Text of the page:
It is important to note the variation of effects caused by Hunter syndrome, even across generations and between siblings, due to the variety of organ systems affected.1,2

Diagnosis and identification

In addition to doctors taking a detailed history and performing a physical examination, there are several ways to diagnose Hunter syndrome:

  • Urine test: a urine test for GAG levels can be performed to  show if there is an unusually high level of these molecules1
  • Blood tests: Iduronate 2-sulphatase (I2S) blood tests are the gold standard for diagnosis. The levels of I2S are assessed in several different blood cells and people with Hunter syndrome will show a low or absent level of activity of this enzyme3
  • Genetic testing: genetic testing can identify mutations in the IDS gene and can confirm a diagnosis of Hunter syndrome3,6

Overview of enzyme replacement therapy (ERT)

Whilst no cure has been produced for Hunter syndrome, current treatments aim to restore the level of deficient enzymes, reduce the level of GAGs in body tissues, improve the severity of the symptoms, and improve the quality of life for those with Hunter syndrome.

Enzyme replacement therapy (ERT) is a long-term treatment for people with inherited enzyme deficiencies that involves using purified human, animal-derived or recombinant enzymes. Usually, these enzyme treatments are given by intravenous infusion (through a needle inserted into a vein) and have typically been modified to have improved activity, to last longer in the body, or be targeted to a particular organ or tissue in the body. These treatments are generally well tolerated with minimal adverse effects. Some people undergoing this treatment may experience a local reaction to the infusion, where the needle has entered the skin, this has been reported in roughly 30% of people undergoing treatment with idursulphase. The majority of these reactions are mild and can be treated easily by administering treatment to reduce this reaction, enabling successful future infusions.7 Treatments involving ERT have now been developed for several lysosomal storage diseases.8

ERT has been used in treating people with Hunter syndrome and involves replacing the missing or deficient I2S enzyme with a purified, human-made version of the enzyme called idursulphase (branded as Elaprase®), given once a week. The treatment ideally aims to reduce GAG build-up and reduce organ enlargement. Idursulphase has been shown to potentially slow the progression of the disease, and improve many of the signs and symptoms by reducing many of the non-brain related symptoms, such as reducing joint stiffness, improving growth and reducing bone abnormalities, improving lung function, and overall improving the quality of life for people with Hunter syndrome.1,4 The earlier that treatment can be started, the better the benefit is likely to be, with the best outcome resulting from treatment being started before 6 years of age. It should be noted that this treatment cannot cross the blood-brain barrier, and therefore cannot reach the brain, resulting in little to no effect on brain-related symptoms.3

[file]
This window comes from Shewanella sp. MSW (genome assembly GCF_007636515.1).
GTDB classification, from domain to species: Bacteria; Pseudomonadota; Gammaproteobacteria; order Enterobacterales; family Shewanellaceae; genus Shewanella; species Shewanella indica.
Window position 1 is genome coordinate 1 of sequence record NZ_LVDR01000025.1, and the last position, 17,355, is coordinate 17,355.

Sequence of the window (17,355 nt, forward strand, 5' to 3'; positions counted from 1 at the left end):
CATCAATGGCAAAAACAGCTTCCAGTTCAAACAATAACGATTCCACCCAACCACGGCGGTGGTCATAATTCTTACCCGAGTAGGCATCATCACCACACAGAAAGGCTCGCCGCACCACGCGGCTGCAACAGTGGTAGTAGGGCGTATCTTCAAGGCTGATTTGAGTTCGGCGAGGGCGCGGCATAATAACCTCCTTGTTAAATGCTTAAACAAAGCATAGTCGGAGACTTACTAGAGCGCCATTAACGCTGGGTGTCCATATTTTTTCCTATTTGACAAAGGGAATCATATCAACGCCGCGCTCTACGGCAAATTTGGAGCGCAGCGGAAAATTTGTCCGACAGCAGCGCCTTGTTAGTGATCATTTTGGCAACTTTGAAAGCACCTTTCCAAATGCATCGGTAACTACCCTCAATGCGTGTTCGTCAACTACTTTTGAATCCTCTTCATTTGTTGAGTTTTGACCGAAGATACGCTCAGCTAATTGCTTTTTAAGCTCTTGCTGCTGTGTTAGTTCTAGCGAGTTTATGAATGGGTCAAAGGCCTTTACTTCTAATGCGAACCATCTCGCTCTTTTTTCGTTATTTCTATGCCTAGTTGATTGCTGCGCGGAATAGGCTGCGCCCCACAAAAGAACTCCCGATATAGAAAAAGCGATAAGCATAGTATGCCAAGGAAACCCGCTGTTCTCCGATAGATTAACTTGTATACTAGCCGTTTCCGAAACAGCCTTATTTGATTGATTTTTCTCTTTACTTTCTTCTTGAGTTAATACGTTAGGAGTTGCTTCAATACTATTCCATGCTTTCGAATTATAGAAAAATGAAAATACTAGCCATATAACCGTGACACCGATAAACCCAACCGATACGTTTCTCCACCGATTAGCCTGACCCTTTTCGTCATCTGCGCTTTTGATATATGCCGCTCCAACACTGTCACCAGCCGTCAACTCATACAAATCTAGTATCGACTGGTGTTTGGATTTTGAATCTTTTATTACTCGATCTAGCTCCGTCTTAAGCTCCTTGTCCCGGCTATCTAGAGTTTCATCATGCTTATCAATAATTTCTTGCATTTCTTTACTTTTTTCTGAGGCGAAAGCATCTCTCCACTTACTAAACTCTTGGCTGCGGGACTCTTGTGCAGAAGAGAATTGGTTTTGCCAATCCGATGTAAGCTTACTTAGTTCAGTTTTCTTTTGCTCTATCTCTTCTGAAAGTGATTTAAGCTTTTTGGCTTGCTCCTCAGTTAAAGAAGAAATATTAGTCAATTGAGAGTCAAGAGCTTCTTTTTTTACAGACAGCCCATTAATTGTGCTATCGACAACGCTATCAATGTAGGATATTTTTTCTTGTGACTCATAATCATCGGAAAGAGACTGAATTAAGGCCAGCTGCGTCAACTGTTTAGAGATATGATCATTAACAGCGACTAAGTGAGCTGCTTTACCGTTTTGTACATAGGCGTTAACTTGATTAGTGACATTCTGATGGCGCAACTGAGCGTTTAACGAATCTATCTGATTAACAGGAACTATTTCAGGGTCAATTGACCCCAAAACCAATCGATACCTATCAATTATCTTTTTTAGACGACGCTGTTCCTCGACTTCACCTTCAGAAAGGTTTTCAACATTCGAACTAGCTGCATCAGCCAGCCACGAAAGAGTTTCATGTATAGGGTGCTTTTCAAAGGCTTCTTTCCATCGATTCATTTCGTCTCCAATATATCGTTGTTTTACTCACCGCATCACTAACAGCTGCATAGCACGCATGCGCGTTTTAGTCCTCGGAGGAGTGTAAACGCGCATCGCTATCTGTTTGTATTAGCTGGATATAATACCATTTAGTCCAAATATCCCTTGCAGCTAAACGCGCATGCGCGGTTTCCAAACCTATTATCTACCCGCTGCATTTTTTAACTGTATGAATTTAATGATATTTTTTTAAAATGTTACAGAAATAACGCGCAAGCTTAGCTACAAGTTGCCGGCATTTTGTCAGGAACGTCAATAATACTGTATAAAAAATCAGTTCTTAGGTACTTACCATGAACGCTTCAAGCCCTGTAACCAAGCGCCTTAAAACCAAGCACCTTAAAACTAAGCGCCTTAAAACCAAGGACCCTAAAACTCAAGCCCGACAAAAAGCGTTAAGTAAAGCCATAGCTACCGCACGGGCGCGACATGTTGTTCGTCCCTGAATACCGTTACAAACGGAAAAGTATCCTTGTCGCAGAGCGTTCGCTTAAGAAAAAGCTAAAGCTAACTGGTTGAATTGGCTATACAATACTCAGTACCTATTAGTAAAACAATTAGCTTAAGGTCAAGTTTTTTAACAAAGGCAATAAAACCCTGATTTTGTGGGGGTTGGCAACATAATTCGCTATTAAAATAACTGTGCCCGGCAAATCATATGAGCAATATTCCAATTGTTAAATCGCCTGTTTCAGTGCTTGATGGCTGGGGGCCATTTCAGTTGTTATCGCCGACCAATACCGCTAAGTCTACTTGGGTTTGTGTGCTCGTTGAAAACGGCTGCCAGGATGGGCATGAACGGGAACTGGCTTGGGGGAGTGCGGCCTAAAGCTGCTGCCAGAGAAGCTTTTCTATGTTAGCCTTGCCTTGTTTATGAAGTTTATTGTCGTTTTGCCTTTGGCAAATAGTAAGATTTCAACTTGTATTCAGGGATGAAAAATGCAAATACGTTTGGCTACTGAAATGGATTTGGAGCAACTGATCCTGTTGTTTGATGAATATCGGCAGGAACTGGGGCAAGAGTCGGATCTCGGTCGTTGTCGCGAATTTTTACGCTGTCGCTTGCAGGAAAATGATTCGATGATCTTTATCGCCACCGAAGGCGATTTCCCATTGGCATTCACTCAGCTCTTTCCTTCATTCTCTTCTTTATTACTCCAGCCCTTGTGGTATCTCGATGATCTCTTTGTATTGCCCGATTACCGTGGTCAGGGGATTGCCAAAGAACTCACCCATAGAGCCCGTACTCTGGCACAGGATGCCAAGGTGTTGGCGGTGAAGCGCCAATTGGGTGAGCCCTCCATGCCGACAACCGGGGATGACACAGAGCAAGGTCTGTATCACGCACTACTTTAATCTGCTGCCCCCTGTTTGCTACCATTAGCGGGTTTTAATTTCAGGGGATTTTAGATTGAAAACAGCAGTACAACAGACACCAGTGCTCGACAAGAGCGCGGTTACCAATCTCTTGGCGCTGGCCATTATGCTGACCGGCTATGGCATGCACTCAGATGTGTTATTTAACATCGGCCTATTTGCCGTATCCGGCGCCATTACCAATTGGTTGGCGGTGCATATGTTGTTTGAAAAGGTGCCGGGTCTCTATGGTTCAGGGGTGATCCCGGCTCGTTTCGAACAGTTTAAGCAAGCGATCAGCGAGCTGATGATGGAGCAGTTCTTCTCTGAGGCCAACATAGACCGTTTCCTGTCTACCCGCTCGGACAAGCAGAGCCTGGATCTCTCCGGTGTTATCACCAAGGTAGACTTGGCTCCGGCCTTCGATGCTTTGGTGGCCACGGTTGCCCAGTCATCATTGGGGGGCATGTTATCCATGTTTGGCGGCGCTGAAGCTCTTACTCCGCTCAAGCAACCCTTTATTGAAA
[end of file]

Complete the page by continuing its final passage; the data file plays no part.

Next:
Despite the promising potential, there remain challenges and limitations to ERT. A fundamental drawback is that this treatment does not affect the cause of the condition, the genetic mutation that results in Hunter syndrome, and aims to address the symptoms of the condition. Benefits in signs and symptoms and improvements in quality of life have mostly been demonstrated in small case series, which highlights a potential need for larger controlled trials.

Other questions remain, surrounding the nature of management, including when to start treatment, what benefits can be expected, and how to tell if the treatments are working, using objective measures. These considerations are likely to vary person-to-person, which reflects the highly individualistic nature of Hunter syndrome.9